A football finance expert has said he believes Yeovil Town’s future is secure – if the club’s owners have a long-term interest.

Kieran Maguire, who co-hosts the Price of Football podcast, spoke to us on the latest edition of the Gloverscast podcast after the publication of the accounts of Yeovil Football & Athletic Club, the business which runs the club’s football operations.

It showed that during the 12 months to June 30, 2021, the club lost just under £400,000 which takes the overall losses of £2.22m.

Scott Priestnall, left, alongside now former Glovers’ manager, Darren Sarll. Priestnall and fellow director Glenn Collis are the only directors of the companies against which the club’s loans have been charged.

However, there nine months have passed since the period these accounts cover, and we know that the club has loaned an extra £309,000 from Sport England since then taking the amount it owes up to almost £1m – read more here.

Summarising the accounts he has looked at, Kieran said: “It’s not in a great position, it’s not in a terrible position necessarily, but things have happened since these figures which go up to the end of last June.

“If you look at the accounts, it owes a lot of money to the parent company (Yeovil Town Holdings) and if it asks for that money back, we have a problem because the money is not to pay that back.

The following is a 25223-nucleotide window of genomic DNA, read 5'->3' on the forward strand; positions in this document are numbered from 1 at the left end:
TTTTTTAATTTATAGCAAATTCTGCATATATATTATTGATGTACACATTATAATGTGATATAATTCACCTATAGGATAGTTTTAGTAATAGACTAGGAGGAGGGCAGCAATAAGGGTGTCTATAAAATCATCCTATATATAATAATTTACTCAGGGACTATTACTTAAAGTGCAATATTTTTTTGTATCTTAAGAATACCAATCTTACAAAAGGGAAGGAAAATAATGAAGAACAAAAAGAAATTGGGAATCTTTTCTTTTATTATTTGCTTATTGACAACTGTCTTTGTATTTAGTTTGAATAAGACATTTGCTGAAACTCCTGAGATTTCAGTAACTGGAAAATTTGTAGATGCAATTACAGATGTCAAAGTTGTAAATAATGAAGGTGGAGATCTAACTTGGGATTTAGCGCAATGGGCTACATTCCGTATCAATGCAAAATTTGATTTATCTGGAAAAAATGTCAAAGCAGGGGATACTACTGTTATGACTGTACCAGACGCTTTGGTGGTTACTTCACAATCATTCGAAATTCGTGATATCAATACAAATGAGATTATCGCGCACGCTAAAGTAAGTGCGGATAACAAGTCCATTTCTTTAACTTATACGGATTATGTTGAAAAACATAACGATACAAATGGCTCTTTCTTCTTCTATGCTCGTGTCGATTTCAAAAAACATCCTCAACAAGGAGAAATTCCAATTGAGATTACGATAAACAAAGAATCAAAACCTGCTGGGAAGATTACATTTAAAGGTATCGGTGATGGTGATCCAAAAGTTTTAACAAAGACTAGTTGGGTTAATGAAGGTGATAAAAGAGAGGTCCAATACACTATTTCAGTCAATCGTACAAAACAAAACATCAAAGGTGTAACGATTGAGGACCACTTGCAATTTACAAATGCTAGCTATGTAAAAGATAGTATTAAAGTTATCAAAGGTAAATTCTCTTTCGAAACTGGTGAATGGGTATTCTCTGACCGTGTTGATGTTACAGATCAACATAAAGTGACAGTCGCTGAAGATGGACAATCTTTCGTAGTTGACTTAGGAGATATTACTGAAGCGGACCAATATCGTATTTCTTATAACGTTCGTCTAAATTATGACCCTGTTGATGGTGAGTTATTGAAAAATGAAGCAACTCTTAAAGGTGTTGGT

However, reading the small print of the accounts, the directors say that the parent company is not going to ask for the money back until the football club is in a strong enough financial position to do that.

Of the loans which have been taken out from Sport England, he added: “Presumably Sport England has done its due diligence and is happy to lend, those loan facilities were close to a million pounds one or two weeks ago.

“When you take a look at the details, a lot of the money is owed to Yeovil Town Holdings who say ‘we aren’t in a hurry for that money’, Sport England are the same.

“Worst case scenario, if Yeovil Town were to cease trading today there could be an issue but that’s not going to be the case.

Kieran also explained what he meant when he described the club as “technically insolvent“, meaning that the money it owes is more than it has. “It’s negative equity to use a term people are more familiar with,” he explained, “we did a recent study and found 52 clubs in the Premier League and EFL are technically insolvent and no-one is saying they are all going to go bust.

The ‘parent company’ referenced here is Yeovil Town Holdings, the business set up by former owners Norman Hayward and John Fry to own the land around Huish Park back in 2010 – and both companies have the same directors, chairman Scott Priestnall and fellow director Glenn Collis.

So, technically the club is lending to itself and has been for the past 12 years albeit with Messrs Hayward and Fry footing the bill up until 2019 and now Mr Priestnall is doing so.

There are further complexities thrown in by the fact that the money borrowed by CV Leisure, the business Scott Priestnall used to buy the club, being secured against the clubs assets – namely its stadium and the land around it.

But, the bottom line is, as long as there is an owner in charge who has a long-term interest in the club.
Last December, the chairman issued a long statement – read it again here if you are feeling brave – where he said: “Selling this club has never been my desire.

You can listen to our chat with Kieran in full – here – which starts about 30 minutes.

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